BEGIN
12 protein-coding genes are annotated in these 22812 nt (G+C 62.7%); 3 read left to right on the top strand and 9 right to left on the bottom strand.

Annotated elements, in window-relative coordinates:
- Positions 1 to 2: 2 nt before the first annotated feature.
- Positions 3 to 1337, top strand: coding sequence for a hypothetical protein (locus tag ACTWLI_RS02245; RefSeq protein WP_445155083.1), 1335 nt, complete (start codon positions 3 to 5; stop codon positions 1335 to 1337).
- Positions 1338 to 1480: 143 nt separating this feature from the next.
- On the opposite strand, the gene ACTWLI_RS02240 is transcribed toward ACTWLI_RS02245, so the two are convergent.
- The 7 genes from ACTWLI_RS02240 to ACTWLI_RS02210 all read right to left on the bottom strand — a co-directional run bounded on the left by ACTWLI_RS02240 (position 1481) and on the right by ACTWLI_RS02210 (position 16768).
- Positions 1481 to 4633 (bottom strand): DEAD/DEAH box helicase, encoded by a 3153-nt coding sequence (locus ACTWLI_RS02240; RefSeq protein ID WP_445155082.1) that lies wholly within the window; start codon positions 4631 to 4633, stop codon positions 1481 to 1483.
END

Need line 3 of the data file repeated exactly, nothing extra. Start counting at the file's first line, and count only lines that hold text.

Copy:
- Positions 1 to 2: 2 nt before the first annotated feature.